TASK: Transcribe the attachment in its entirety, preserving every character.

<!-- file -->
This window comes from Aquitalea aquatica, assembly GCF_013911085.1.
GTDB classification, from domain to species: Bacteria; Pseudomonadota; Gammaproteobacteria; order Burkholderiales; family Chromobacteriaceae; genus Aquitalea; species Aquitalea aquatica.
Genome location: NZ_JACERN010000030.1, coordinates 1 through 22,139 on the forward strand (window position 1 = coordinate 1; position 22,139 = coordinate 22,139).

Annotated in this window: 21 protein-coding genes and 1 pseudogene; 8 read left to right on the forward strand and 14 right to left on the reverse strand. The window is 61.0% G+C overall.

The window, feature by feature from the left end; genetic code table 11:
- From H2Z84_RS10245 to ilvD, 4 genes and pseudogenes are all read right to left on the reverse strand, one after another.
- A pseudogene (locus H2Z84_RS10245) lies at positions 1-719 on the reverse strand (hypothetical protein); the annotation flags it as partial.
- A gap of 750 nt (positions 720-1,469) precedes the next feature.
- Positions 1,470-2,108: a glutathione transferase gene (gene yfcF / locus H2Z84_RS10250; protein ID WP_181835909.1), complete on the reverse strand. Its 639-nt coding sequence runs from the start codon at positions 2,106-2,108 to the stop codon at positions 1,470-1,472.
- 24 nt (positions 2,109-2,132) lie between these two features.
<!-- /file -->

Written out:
This window comes from Aquitalea aquatica, assembly GCF_013911085.1.
GTDB classification, from domain to species: Bacteria; Pseudomonadota; Gammaproteobacteria; order Burkholderiales; family Chromobacteriaceae; genus Aquitalea; species Aquitalea aquatica.
Genome location: NZ_JACERN010000030.1, coordinates 1 through 22,139 on the forward strand (window position 1 = coordinate 1; position 22,139 = coordinate 22,139).

Annotated in this window: 21 protein-coding genes and 1 pseudogene; 8 read left to right on the forward strand and 14 right to left on the reverse strand. The window is 61.0% G+C overall.

The window, feature by feature from the left end; genetic code table 11:
- From H2Z84_RS10245 to ilvD, 4 genes and pseudogenes are all read right to left on the reverse strand, one after another.
- A pseudogene (locus H2Z84_RS10245) lies at positions 1-719 on the reverse strand (hypothetical protein); the annotation flags it as partial.
- A gap of 750 nt (positions 720-1,469) precedes the next feature.
- Positions 1,470-2,108: a glutathione transferase gene (gene yfcF / locus H2Z84_RS10250; protein ID WP_181835909.1), complete on the reverse strand. Its 639-nt coding sequence runs from the start codon at positions 2,106-2,108 to the stop codon at positions 1,470-1,472.
- 24 nt (positions 2,109-2,132) lie between these two features.